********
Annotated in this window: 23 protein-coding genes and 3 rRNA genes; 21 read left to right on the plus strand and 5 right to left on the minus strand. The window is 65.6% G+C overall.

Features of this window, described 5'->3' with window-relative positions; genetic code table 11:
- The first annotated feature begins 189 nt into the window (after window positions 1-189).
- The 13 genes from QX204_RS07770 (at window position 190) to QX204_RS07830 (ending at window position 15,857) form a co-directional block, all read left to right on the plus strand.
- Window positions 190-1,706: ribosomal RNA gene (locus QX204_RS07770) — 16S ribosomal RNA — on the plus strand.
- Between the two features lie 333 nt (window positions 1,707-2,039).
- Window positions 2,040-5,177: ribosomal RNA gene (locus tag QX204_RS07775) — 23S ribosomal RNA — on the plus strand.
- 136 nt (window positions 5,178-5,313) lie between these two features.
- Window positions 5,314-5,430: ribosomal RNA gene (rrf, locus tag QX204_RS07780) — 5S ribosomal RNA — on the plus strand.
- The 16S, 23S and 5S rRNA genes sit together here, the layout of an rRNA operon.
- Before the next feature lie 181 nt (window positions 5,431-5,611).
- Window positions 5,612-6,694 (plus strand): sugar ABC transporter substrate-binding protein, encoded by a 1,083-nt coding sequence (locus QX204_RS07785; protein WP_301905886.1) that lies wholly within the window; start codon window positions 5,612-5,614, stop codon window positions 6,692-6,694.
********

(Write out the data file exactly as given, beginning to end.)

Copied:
Annotated in this window: 23 protein-coding genes and 3 rRNA genes; 21 read left to right on the plus strand and 5 right to left on the minus strand. The window is 65.6% G+C overall.

Features of this window, described 5'->3' with window-relative positions; genetic code table 11:
- The first annotated feature begins 189 nt into the window (after window positions 1-189).
- The 13 genes from QX204_RS07770 (at window position 190) to QX204_RS07830 (ending at window position 15,857) form a co-directional block, all read left to right on the plus strand.
- Window positions 190-1,706: ribosomal RNA gene (locus QX204_RS07770) — 16S ribosomal RNA — on the plus strand.
- Between the two features lie 333 nt (window positions 1,707-2,039).
- Window positions 2,040-5,177: ribosomal RNA gene (locus tag QX204_RS07775) — 23S ribosomal RNA — on the plus strand.
- 136 nt (window positions 5,178-5,313) lie between these two features.
- Window positions 5,314-5,430: ribosomal RNA gene (rrf, locus tag QX204_RS07780) — 5S ribosomal RNA — on the plus strand.
- The 16S, 23S and 5S rRNA genes sit together here, the layout of an rRNA operon.
- Before the next feature lie 181 nt (window positions 5,431-5,611).
- Window positions 5,612-6,694 (plus strand): sugar ABC transporter substrate-binding protein, encoded by a 1,083-nt coding sequence (locus QX204_RS07785; protein WP_301905886.1) that lies wholly within the window; start codon window positions 5,612-5,614, stop codon window positions 6,692-6,694.